Bryan Appleyard has outed himself as the author of this essay on Homer Simpson in the Sunday Times: There’s nobody like him… except you, me, everyone – Times Online. The only thing I know about Homer Simpson is that George Bush Jr thinks that families should be less like his and more like Mr Walton’s (whoever he is, and please don’t tell me, I would rather remain in blissful ignorance), an anecdote that is repeated in Bryan’s essay. I found the article very useful, because for many years the Simpsons is on at 6 pm, the witching hour when Working Parent on Duty for that day comes in from work and makes the tea before starting on the night shift. Hence I have seen many hundreds of 30-second glimpses of the Simpsons while carrying in and out trays of food or glasses of drink. Sometimes I even see the same 30 seconds that I saw 10 months ago. Now, thanks to Bryan, I can join up the dots. Although it is a readable and stimulating piece (as it would be if Bryan wrote about paint drying), I remain unable to "get" popular culture.
Which is why the Op-Ed page asked four writers and one artist to fill the void and draft “Harry Potter” endings of their own.
The Boy Who Died by Damon Lindelof
When Harry Met Davey by Meg Cabot
Made in Hogwarts by Larry Doyle
Hermione Tells All by Polly Horvath (subscription only)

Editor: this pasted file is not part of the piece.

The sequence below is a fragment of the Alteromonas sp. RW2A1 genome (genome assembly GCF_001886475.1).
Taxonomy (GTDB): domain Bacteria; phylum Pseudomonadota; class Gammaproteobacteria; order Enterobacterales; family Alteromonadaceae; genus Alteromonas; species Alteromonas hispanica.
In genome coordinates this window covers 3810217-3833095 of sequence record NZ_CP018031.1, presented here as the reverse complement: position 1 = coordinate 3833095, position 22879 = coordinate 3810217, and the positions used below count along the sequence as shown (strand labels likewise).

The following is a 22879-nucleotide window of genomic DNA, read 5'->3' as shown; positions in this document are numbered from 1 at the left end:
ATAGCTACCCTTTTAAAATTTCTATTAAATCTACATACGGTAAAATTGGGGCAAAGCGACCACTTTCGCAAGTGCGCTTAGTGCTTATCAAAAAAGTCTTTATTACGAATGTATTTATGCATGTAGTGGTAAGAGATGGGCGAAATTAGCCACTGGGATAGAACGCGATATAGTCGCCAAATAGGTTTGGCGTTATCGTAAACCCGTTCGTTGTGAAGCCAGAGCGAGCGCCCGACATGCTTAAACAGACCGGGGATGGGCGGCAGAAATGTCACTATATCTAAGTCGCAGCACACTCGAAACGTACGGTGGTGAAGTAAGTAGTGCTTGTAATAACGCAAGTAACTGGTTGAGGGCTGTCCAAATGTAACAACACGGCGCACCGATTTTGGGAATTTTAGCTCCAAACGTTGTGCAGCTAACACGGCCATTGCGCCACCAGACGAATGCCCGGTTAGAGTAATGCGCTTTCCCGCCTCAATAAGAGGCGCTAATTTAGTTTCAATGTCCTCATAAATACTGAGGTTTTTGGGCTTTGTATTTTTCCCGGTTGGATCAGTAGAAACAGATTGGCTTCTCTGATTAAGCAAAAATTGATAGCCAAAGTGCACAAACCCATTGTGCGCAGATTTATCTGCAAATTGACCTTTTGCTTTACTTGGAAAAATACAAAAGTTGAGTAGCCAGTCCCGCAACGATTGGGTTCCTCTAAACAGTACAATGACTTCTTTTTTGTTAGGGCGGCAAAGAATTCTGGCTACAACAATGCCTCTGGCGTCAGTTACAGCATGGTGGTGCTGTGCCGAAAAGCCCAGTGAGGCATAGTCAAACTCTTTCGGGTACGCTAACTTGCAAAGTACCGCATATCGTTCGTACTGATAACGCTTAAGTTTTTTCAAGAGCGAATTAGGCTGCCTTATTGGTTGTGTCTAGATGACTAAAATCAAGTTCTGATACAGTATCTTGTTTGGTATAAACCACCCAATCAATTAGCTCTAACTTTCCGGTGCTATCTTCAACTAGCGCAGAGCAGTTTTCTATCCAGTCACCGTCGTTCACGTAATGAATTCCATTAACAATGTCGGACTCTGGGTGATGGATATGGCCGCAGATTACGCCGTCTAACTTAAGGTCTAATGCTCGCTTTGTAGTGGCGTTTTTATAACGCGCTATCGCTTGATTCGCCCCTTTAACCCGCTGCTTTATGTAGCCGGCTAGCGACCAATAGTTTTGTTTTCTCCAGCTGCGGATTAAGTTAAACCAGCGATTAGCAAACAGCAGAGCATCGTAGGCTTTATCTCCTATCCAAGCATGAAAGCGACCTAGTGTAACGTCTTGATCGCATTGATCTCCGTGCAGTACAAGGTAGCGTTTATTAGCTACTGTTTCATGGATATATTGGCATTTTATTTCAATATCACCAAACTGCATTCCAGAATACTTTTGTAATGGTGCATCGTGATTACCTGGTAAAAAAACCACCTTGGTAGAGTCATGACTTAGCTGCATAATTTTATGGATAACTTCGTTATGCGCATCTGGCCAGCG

The Last Day graphic by Andrea Dzeso."
See also A Gala Time for Muggles, again in the NYT, also courtesy of Dave Lull.
From my friend Henry Gee (whose highly recommended blog is The End of the Pier Show, the show in question being Henry’s many lives as science editor, fiction and non-fiction book author, palaenotologist, SF supremo, polymath, father and Person Who Lives in Norfolk These Days): Ansible 240 (July 2007)
Here is a sample:
"Ursula Le Guin sends a cry from the heart:
`Michael Chabon has spent considerable energy trying to drag the decaying corpse of genre fiction out of the shallow grave where writers of serious literature abandoned it.’ Ruth Franklin (Slate, 8 May 2007)
Something woke her in the night. Was it steps she heard, coming up the stairs — somebody in wet training shoes, climbing the stairs very slowly … but who? And why wet shoes? It hadn’t rained. There, again, the heavy, soggy sound. But it hadn’t rained for weeks, it was only sultry, the air close, with a cloying hint of mildew or rot, sweet rot, like very old finiocchiona, or perhaps liverwurst gone green. There, again — the slow, squelching, sucking steps, and the foul smell was stronger. Something was climbing her stairs, coming closer to her door. As she heard the click of heel bones that had broken through rotting flesh, she knew what it was. But it was dead, dead! God damn that Chabon, dragging it out of the grave where she and the other serious writers had buried it to save serious literature from its polluting touch, the horror of its blank, pustular face, the lifeless, meaningless glare of its decaying eyes! What did the fool think he was doing? Had he paid no attention at all to the endless rituals of the serious writers and their serious critics — the formal expulsion ceremonies, the repeated anathemata, the stakes driven over and over through the heart, the vitriolic sneers, the endless, solemn dances on the grave?"
Read on at Ansible, David Langford’s infamous British SF/fan newsletter, published since 1979. Dave writes: "The current series (from 1991) was hosted for many years at Glasgow University, but the primary site is now here [includes archive]. The UK print edition is normally produced on the Ansible HQ laser printer or by Kall Kwik, St Mary’s Butts, Reading. But if I’m visiting London I go to The Print Centre in Store Street, off the Tottenham Court Road."